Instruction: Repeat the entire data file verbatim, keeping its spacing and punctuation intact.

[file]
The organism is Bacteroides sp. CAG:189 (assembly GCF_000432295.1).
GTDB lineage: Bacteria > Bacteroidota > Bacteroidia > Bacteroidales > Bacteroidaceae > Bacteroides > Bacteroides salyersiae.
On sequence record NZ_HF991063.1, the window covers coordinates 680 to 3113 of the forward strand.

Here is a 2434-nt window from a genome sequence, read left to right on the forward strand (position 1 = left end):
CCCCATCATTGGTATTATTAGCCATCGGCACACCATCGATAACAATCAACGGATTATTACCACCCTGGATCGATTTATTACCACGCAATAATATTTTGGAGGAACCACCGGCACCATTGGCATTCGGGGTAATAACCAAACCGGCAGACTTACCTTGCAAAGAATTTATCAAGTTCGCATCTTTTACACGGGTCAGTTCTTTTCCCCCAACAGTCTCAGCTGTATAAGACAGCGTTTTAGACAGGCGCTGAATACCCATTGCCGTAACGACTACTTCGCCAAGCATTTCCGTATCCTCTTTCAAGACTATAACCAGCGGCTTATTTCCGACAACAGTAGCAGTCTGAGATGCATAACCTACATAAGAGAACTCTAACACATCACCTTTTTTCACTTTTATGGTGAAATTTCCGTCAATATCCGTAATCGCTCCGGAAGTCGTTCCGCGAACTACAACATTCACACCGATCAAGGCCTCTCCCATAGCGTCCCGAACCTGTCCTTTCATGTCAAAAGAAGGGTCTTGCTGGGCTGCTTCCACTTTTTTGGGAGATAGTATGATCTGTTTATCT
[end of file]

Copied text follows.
The organism is Bacteroides sp. CAG:189 (assembly GCF_000432295.1).
GTDB lineage: Bacteria > Bacteroidota > Bacteroidia > Bacteroidales > Bacteroidaceae > Bacteroides > Bacteroides salyersiae.
On sequence record NZ_HF991063.1, the window covers coordinates 680 to 3113 of the forward strand.

Here is a 2434-nt window from a genome sequence, read left to right on the forward strand (position 1 = left end):
CCCCATCATTGGTATTATTAGCCATCGGCACACCATCGATAACAATCAACGGATTATTACCACCCTGGATCGATTTATTACCACGCAATAATATTTTGGAGGAACCACCGGCACCATTGGCATTCGGGGTAATAACCAAACCGGCAGACTTACCTTGCAAAGAATTTATCAAGTTCGCATCTTTTACACGGGTCAGTTCTTTTCCCCCAACAGTCTCAGCTGTATAAGACAGCGTTTTAGACAGGCGCTGAATACCCATTGCCGTAACGACTACTTCGCCAAGCATTTCCGTATCCTCTTTCAAGACTATAACCAGCGGCTTATTTCCGACAACAGTAGCAGTCTGAGATGCATAACCTACATAAGAGAACTCTAACACATCACCTTTTTTCACTTTTATGGTGAAATTTCCGTCAATATCCGTAATCGCTCCGGAAGTCGTTCCGCGAACTACAACATTCACACCGATCAAGGCCTCTCCCATAGCGTCCCGAACCTGTCCTTTCATGTCAAAAGAAGGGTCTTGCTGGGCTGCTTCCACTTTTTTGGGAGATAGTATGATCTGTTTATCT